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  • Review
  • Open Access

Docosahexaenoic acid and the preterm infant

Maternal Health, Neonatology and Perinatology20173:22

https://doi.org/10.1186/s40748-017-0061-1

  • Received: 12 July 2017
  • Accepted: 24 September 2017
  • Published:

Abstract

Docosahexaenoic acid (DHA) is a long chain poly-unsaturated fatty acid (LCPUFA) that has a role in the cognitive and visual development, as well as in the immune function of newborns. Premature infants are typically deficient in DHA for several reasons, to include fetal accretion of DHA that typically occurs during the third trimester. These premature infants are reliant on enteral sources of DHA, most commonly through breast milk. The DHA content in breast milk varies in direct correlation with maternal DHA intake and mothers consuming a Western diet typically have lower levels of DHA in their breast milk. Maternal DHA supplementation and direct supplementation of DHA to the infant has been tried successfully but there are still conflicting results on the optimal dosage and method of delivery of DHA to the infant. This has led to inconsistent results in trials evaluating the effects of DHA supplementation to the preterm infant in terms of cognitive and immunological outcomes. While short-term benefits have been seen in several studies, long-term benefits are not consistent. Future studies continue to be needed to optimize DHA intake in our premature infants.

Keywords

  • Docosahexaenoic acid
  • Preterm infants
  • DHA supplementation
  • Breast milk
  • Inflammation
  • Neurodevelopment

Background

Docosahexaenoic acid (DHA) is a long chain poly-unsaturated fatty acid (LCPUFA) that has a role in the cognitive and visual development, as well as in the immune function of newborns [1]. DHA is derived from α-linolenic acid (ALA), an essential omega-3 fatty acid, through the enzyme ∆6-desaturase [1]. ALA, along with its omega-6 counterpart linoleic acid (LA), are essential fatty acids that must be obtained from the diet as the human body is unable to synthesize them. CLA is the most common essential fatty acid consumed in the Western diet and can be found in vegetable oils, nuts and seeds. ALA is commonly found in flaxseed, walnuts and soy while DHA is found in fatty fishes such as salmon and tuna. While there is no consensus on the recommended DHA intake for pregnant or lactating women, several organizations, including the March of Dimes, American Academy of Pediatrics, and the Food and Agriculture Organization of the United Nations agree that pregnant and lactating women should have a minimal intake of 200–300 mg of DHA per day [2]. However, it is uncommon for women eating a Western diet to consume the recommended amount of DHA. A study published in 2017 by Nordgren et al. focused on evaluating the omega-3 fatty acid intake in pregnant women as well as women of childbearing age in the United States [3]. The authors found that DHA intake in both pregnant and non-pregnant women was well below the recommended minimal intake of 200–300 mg/day [3]. On average, a pregnant women’s DHA intake in the United States was only 66 mg/day and only 9.0% of women took DHA supplements during pregnancy [3]. Lower levels of DHA intake were correlated with lower economic status and education [3]. In addition, DHA crosses the placenta with the highest fetal accretion rates of LA, AA and DHA occur in the last 5 weeks of pregnancy [4]. Fetuses born to women who consume a typical Western diet have a DHA accretion rate of approximately 42–67 mg/day in the last trimester, though this rate may not be ideal based on the low DHA intake and high LA intake of the Western diet [4, 5].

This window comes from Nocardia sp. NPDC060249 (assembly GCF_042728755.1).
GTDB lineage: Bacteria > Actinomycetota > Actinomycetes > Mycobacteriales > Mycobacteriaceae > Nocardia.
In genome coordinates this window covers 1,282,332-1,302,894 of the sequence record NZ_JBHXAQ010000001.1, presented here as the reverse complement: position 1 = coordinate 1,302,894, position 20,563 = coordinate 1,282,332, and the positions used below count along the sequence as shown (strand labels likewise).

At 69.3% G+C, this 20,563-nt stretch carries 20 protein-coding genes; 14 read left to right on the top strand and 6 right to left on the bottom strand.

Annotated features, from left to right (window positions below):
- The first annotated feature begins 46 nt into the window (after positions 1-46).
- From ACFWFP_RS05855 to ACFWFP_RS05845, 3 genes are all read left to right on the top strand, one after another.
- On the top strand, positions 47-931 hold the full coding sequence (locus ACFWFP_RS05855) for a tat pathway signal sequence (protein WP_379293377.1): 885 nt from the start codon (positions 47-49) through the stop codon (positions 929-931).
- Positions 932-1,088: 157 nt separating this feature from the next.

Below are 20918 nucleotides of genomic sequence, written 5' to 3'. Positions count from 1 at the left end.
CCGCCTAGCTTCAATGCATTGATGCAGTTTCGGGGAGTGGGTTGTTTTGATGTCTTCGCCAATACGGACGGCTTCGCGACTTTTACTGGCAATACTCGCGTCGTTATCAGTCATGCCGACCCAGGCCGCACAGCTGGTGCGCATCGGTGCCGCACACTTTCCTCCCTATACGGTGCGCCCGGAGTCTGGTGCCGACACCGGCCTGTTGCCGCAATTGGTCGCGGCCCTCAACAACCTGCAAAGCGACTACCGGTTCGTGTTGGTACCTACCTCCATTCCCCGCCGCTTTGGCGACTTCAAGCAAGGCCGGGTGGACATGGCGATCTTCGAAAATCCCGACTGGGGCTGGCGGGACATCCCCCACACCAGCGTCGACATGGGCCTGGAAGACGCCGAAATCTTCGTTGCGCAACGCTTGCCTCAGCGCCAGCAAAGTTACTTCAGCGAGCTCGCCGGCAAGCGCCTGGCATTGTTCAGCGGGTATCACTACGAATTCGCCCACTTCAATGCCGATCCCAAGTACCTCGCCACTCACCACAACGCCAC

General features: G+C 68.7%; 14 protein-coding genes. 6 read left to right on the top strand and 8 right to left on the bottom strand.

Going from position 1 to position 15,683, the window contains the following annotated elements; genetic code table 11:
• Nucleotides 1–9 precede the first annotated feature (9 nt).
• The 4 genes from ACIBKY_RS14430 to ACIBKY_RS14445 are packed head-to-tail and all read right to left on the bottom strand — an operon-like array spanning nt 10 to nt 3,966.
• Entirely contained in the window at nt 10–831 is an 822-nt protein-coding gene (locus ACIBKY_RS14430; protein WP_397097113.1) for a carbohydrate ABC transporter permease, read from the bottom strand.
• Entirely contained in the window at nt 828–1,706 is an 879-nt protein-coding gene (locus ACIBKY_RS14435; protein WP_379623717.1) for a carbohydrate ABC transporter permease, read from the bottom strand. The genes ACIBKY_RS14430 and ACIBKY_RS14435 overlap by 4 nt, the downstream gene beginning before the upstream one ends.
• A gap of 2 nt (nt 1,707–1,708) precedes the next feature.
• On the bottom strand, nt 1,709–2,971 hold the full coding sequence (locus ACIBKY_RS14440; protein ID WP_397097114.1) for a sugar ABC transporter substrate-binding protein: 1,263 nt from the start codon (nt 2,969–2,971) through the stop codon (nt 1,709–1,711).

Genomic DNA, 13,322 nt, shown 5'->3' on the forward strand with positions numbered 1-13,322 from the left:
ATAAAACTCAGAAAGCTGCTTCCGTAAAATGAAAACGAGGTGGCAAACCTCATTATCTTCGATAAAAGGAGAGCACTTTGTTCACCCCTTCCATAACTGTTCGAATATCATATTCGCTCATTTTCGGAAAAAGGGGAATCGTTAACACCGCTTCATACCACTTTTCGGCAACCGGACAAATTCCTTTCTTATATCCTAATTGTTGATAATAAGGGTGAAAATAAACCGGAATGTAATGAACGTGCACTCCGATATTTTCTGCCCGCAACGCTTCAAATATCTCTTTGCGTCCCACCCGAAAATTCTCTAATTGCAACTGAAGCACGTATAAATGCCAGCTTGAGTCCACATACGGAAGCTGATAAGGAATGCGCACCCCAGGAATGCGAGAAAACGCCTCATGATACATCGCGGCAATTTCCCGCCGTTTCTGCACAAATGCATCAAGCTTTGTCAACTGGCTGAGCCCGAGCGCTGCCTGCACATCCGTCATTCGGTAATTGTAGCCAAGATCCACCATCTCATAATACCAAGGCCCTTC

Following delivery, infants rely on enteral sources to meet their DHA requirement, whether through breast milk or formula. The DHA content of breast milk is correlated to maternal intake of DHA. To add to this, obesity is becoming more prevalent in the United States and has an effect on the omega-3 fatty acids in breast milk [6]. Breast milk analyzed from obese mothers with BMI >30 kg/m2, was significantly lower in long-chain n-3 FA and had a higher n-6:n-3 ratio. These findings were also seen in the plasma of breastfed neonates of obese mothers [6]. The n-3 concentration, which includes the concentration of DHA, in the breast milk of obese mothers could be improved by enrolling the mothers into a clinic for weight control and dietary support [6]. Vegetarian and vegan diets are also becoming more prevalent in today’s society and it is also crucial to consider these diets’ effects on DHA. Sanders reviewed published studies on the DHA status in vegetarians and vegans and found a lower DHA status in vegetarians and vegans compared to omnivores [7]. The concentration of DHA in breast milk is important because of DHA’s contribution to brain and visual development as well as its affect on the immune system, which is vital for the premature infant. The objective of this paper is to review DHA and the premature infant looking specifically at: 1) DHA supplementation and its effect on breast milk; 2) DHA and the premature infant; 3) DHA and its effect on the neurodevelopment in the premature infant; and 4) DHA and its effect on the immune response in the premature infant.